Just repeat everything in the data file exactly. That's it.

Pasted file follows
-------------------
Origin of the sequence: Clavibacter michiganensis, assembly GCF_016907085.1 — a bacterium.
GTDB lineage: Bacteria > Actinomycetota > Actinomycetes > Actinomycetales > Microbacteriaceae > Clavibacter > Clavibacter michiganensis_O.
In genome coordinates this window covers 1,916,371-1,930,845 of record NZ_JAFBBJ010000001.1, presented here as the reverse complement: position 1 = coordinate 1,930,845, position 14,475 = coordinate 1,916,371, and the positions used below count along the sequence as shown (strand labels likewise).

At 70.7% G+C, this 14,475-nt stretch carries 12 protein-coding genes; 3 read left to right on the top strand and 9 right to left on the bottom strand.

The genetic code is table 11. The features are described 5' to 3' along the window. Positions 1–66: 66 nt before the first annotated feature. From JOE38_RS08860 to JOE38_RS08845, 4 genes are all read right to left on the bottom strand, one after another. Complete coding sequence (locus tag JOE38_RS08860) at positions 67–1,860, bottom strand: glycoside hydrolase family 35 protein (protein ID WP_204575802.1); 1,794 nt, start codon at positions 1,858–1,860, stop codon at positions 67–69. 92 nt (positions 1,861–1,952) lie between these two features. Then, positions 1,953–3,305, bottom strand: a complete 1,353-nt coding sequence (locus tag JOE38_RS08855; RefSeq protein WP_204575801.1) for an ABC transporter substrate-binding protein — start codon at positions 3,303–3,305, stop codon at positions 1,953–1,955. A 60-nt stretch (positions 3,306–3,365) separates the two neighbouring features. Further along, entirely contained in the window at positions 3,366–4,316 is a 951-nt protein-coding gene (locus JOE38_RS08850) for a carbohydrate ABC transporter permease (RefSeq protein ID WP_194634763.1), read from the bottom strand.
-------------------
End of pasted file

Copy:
Origin of the sequence: Clavibacter michiganensis, assembly GCF_016907085.1 — a bacterium.
GTDB lineage: Bacteria > Actinomycetota > Actinomycetes > Actinomycetales > Microbacteriaceae > Clavibacter > Clavibacter michiganensis_O.
In genome coordinates this window covers 1,916,371-1,930,845 of record NZ_JAFBBJ010000001.1, presented here as the reverse complement: position 1 = coordinate 1,930,845, position 14,475 = coordinate 1,916,371, and the positions used below count along the sequence as shown (strand labels likewise).

At 70.7% G+C, this 14,475-nt stretch carries 12 protein-coding genes; 3 read left to right on the top strand and 9 right to left on the bottom strand.

The genetic code is table 11. The features are described 5' to 3' along the window. Positions 1–66: 66 nt before the first annotated feature. From JOE38_RS08860 to JOE38_RS08845, 4 genes are all read right to left on the bottom strand, one after another. Complete coding sequence (locus tag JOE38_RS08860) at positions 67–1,860, bottom strand: glycoside hydrolase family 35 protein (protein ID WP_204575802.1); 1,794 nt, start codon at positions 1,858–1,860, stop codon at positions 67–69. 92 nt (positions 1,861–1,952) lie between these two features. Then, positions 1,953–3,305, bottom strand: a complete 1,353-nt coding sequence (locus tag JOE38_RS08855; RefSeq protein WP_204575801.1) for an ABC transporter substrate-binding protein — start codon at positions 3,303–3,305, stop codon at positions 1,953–1,955. A 60-nt stretch (positions 3,306–3,365) separates the two neighbouring features. Further along, entirely contained in the window at positions 3,366–4,316 is a 951-nt protein-coding gene (locus JOE38_RS08850) for a carbohydrate ABC transporter permease (RefSeq protein ID WP_194634763.1), read from the bottom strand.